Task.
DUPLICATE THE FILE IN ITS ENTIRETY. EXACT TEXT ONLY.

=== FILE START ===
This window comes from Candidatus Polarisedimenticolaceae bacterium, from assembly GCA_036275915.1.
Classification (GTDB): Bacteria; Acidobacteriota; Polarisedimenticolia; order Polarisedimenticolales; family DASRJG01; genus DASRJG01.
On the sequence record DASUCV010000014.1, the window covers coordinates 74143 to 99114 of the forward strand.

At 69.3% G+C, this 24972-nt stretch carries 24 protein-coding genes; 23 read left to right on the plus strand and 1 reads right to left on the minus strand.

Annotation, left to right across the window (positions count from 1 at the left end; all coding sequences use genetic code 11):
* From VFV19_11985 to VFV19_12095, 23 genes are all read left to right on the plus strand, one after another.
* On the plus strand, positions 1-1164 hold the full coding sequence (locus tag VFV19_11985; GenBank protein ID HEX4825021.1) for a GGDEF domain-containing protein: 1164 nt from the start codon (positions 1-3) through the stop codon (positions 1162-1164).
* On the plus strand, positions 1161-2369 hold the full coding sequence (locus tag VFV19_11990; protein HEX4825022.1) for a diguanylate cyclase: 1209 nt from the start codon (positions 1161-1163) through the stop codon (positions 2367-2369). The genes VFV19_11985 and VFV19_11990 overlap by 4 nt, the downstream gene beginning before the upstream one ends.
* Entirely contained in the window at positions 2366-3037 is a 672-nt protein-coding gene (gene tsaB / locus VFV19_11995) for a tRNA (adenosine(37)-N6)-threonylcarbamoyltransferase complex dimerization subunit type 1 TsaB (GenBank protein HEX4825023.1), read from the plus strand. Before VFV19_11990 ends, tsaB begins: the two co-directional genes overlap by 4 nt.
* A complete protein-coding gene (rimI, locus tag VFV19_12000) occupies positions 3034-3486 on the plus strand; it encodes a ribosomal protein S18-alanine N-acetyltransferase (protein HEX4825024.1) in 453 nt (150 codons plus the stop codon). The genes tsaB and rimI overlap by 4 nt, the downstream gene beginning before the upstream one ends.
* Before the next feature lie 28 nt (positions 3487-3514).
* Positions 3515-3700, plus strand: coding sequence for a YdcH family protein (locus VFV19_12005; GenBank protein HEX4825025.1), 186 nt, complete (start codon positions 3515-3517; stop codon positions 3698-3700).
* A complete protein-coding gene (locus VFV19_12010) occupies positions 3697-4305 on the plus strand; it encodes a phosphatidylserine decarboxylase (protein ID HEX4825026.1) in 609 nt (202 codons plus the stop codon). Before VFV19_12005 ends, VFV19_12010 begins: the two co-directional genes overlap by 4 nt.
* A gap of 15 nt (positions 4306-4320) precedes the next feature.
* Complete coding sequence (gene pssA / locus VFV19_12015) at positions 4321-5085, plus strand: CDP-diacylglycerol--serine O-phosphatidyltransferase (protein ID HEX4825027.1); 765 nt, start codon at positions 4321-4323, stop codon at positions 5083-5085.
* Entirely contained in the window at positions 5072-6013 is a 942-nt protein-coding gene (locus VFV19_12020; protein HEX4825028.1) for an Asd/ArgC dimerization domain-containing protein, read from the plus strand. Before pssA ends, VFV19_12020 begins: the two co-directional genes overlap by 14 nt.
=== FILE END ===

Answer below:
This window comes from Candidatus Polarisedimenticolaceae bacterium, from assembly GCA_036275915.1.
Classification (GTDB): Bacteria; Acidobacteriota; Polarisedimenticolia; order Polarisedimenticolales; family DASRJG01; genus DASRJG01.
On the sequence record DASUCV010000014.1, the window covers coordinates 74143 to 99114 of the forward strand.

At 69.3% G+C, this 24972-nt stretch carries 24 protein-coding genes; 23 read left to right on the plus strand and 1 reads right to left on the minus strand.

Annotation, left to right across the window (positions count from 1 at the left end; all coding sequences use genetic code 11):
* From VFV19_11985 to VFV19_12095, 23 genes are all read left to right on the plus strand, one after another.
* On the plus strand, positions 1-1164 hold the full coding sequence (locus tag VFV19_11985; GenBank protein ID HEX4825021.1) for a GGDEF domain-containing protein: 1164 nt from the start codon (positions 1-3) through the stop codon (positions 1162-1164).
* On the plus strand, positions 1161-2369 hold the full coding sequence (locus tag VFV19_11990; protein HEX4825022.1) for a diguanylate cyclase: 1209 nt from the start codon (positions 1161-1163) through the stop codon (positions 2367-2369). The genes VFV19_11985 and VFV19_11990 overlap by 4 nt, the downstream gene beginning before the upstream one ends.
* Entirely contained in the window at positions 2366-3037 is a 672-nt protein-coding gene (gene tsaB / locus VFV19_11995) for a tRNA (adenosine(37)-N6)-threonylcarbamoyltransferase complex dimerization subunit type 1 TsaB (GenBank protein HEX4825023.1), read from the plus strand. Before VFV19_11990 ends, tsaB begins: the two co-directional genes overlap by 4 nt.
* A complete protein-coding gene (rimI, locus tag VFV19_12000) occupies positions 3034-3486 on the plus strand; it encodes a ribosomal protein S18-alanine N-acetyltransferase (protein HEX4825024.1) in 453 nt (150 codons plus the stop codon). The genes tsaB and rimI overlap by 4 nt, the downstream gene beginning before the upstream one ends.
* Before the next feature lie 28 nt (positions 3487-3514).
* Positions 3515-3700, plus strand: coding sequence for a YdcH family protein (locus VFV19_12005; GenBank protein HEX4825025.1), 186 nt, complete (start codon positions 3515-3517; stop codon positions 3698-3700).
* A complete protein-coding gene (locus VFV19_12010) occupies positions 3697-4305 on the plus strand; it encodes a phosphatidylserine decarboxylase (protein ID HEX4825026.1) in 609 nt (202 codons plus the stop codon). Before VFV19_12005 ends, VFV19_12010 begins: the two co-directional genes overlap by 4 nt.
* A gap of 15 nt (positions 4306-4320) precedes the next feature.
* Complete coding sequence (gene pssA / locus VFV19_12015) at positions 4321-5085, plus strand: CDP-diacylglycerol--serine O-phosphatidyltransferase (protein ID HEX4825027.1); 765 nt, start codon at positions 4321-4323, stop codon at positions 5083-5085.
* Entirely contained in the window at positions 5072-6013 is a 942-nt protein-coding gene (locus VFV19_12020; protein HEX4825028.1) for an Asd/ArgC dimerization domain-containing protein, read from the plus strand. Before pssA ends, VFV19_12020 begins: the two co-directional genes overlap by 14 nt.